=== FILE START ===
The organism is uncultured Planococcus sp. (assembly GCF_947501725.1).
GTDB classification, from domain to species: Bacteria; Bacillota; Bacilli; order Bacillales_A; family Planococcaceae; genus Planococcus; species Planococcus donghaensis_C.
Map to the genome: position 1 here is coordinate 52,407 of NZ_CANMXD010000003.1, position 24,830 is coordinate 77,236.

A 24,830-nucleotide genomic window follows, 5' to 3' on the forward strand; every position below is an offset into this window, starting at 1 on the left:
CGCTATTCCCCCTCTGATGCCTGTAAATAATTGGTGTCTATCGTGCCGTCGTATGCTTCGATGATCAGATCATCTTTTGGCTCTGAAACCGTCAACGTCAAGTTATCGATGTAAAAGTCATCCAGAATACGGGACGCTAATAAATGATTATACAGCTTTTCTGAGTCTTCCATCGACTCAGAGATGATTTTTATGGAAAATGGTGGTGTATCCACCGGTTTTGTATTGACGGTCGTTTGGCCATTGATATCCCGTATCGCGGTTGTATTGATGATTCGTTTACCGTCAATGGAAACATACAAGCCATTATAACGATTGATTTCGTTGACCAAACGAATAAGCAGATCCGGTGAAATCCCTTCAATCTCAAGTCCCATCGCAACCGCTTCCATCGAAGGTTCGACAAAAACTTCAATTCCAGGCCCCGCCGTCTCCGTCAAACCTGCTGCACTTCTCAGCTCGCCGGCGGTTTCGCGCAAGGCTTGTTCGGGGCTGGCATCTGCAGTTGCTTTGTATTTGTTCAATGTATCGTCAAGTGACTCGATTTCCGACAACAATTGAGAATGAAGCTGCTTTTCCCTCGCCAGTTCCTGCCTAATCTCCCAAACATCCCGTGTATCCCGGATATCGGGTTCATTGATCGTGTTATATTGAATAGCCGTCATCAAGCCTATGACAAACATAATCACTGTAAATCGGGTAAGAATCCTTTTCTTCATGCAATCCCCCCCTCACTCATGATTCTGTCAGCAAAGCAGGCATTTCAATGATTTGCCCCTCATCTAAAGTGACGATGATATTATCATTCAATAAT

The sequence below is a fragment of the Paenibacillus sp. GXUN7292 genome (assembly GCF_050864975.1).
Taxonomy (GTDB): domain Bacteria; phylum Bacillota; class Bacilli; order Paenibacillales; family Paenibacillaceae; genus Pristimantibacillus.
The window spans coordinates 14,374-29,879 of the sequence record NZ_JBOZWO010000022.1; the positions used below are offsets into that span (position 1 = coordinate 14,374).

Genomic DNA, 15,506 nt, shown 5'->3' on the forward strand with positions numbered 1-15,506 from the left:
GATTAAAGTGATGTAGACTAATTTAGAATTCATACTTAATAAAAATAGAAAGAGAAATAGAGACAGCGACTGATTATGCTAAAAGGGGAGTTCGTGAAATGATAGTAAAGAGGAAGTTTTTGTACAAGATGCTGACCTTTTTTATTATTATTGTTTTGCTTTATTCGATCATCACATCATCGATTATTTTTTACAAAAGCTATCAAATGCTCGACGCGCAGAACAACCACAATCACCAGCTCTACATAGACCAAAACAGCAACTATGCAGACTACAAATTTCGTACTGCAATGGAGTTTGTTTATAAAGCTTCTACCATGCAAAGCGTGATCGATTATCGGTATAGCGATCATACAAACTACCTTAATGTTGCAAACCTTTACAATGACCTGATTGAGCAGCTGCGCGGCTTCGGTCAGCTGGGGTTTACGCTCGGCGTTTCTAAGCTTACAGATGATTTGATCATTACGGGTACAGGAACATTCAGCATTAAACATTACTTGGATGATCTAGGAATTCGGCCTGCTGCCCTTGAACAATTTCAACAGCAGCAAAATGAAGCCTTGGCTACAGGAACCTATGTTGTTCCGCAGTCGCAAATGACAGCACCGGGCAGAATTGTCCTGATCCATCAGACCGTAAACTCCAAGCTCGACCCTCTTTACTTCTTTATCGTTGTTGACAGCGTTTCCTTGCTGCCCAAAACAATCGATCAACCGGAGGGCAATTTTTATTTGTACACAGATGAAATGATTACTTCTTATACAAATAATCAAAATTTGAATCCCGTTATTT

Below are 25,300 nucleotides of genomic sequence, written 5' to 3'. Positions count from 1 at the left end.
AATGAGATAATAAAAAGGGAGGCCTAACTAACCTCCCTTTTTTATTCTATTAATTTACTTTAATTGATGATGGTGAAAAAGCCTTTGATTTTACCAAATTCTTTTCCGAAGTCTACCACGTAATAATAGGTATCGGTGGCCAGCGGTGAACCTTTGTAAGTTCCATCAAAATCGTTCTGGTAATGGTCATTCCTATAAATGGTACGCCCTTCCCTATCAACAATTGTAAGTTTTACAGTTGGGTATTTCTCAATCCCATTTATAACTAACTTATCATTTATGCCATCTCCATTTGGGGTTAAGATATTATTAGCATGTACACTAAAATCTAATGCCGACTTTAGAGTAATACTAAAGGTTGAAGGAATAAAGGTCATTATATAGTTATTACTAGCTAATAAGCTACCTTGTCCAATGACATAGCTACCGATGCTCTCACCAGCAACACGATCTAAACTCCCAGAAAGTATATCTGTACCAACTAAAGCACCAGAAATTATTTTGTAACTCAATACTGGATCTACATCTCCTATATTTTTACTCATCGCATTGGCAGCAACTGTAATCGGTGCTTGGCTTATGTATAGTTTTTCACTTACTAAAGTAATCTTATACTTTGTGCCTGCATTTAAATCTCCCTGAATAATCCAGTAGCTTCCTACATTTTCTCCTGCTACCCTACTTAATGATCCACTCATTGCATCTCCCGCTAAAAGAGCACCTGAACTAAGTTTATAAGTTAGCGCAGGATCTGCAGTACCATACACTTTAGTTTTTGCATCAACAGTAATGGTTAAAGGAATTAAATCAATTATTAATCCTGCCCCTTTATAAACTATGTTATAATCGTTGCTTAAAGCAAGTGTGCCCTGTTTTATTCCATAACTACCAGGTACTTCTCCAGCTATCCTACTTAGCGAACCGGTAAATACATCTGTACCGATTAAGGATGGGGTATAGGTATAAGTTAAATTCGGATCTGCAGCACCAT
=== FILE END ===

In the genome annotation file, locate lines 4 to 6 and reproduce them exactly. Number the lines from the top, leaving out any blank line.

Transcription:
A 24,830-nucleotide genomic window follows, 5' to 3' on the forward strand; every position below is an offset into this window, starting at 1 on the left:
CGCTATTCCCCCTCTGATGCCTGTAAATAATTGGTGTCTATCGTGCCGTCGTATGCTTCGATGATCAGATCATCTTTTGGCTCTGAAACCGTCAACGTCAAGTTATCGATGTAAAAGTCATCCAGAATACGGGACGCTAATAAATGATTATACAGCTTTTCTGAGTCTTCCATCGACTCAGAGATGATTTTTATGGAAAATGGTGGTGTATCCACCGGTTTTGTATTGACGGTCGTTTGGCCATTGATATCCCGTATCGCGGTTGTATTGATGATTCGTTTACCGTCAATGGAAACATACAAGCCATTATAACGATTGATTTCGTTGACCAAACGAATAAGCAGATCCGGTGAAATCCCTTCAATCTCAAGTCCCATCGCAACCGCTTCCATCGAAGGTTCGACAAAAACTTCAATTCCAGGCCCCGCCGTCTCCGTCAAACCTGCTGCACTTCTCAGCTCGCCGGCGGTTTCGCGCAAGGCTTGTTCGGGGCTGGCATCTGCAGTTGCTTTGTATTTGTTCAATGTATCGTCAAGTGACTCGATTTCCGACAACAATTGAGAATGAAGCTGCTTTTCCCTCGCCAGTTCCTGCCTAATCTCCCAAACATCCCGTGTATCCCGGATATCGGGTTCATTGATCGTGTTATATTGAATAGCCGTCATCAAGCCTATGACAAACATAATCACTGTAAATCGGGTAAGAATCCTTTTCTTCATGCAATCCCCCCCTCACTCATGATTCTGTCAGCAAAGCAGGCATTTCAATGATTTGCCCCTCATCTAAAGTGACGATGATATTATCATTCAATAAT

The sequence below is a fragment of the Paenibacillus sp. GXUN7292 genome (assembly GCF_050864975.1).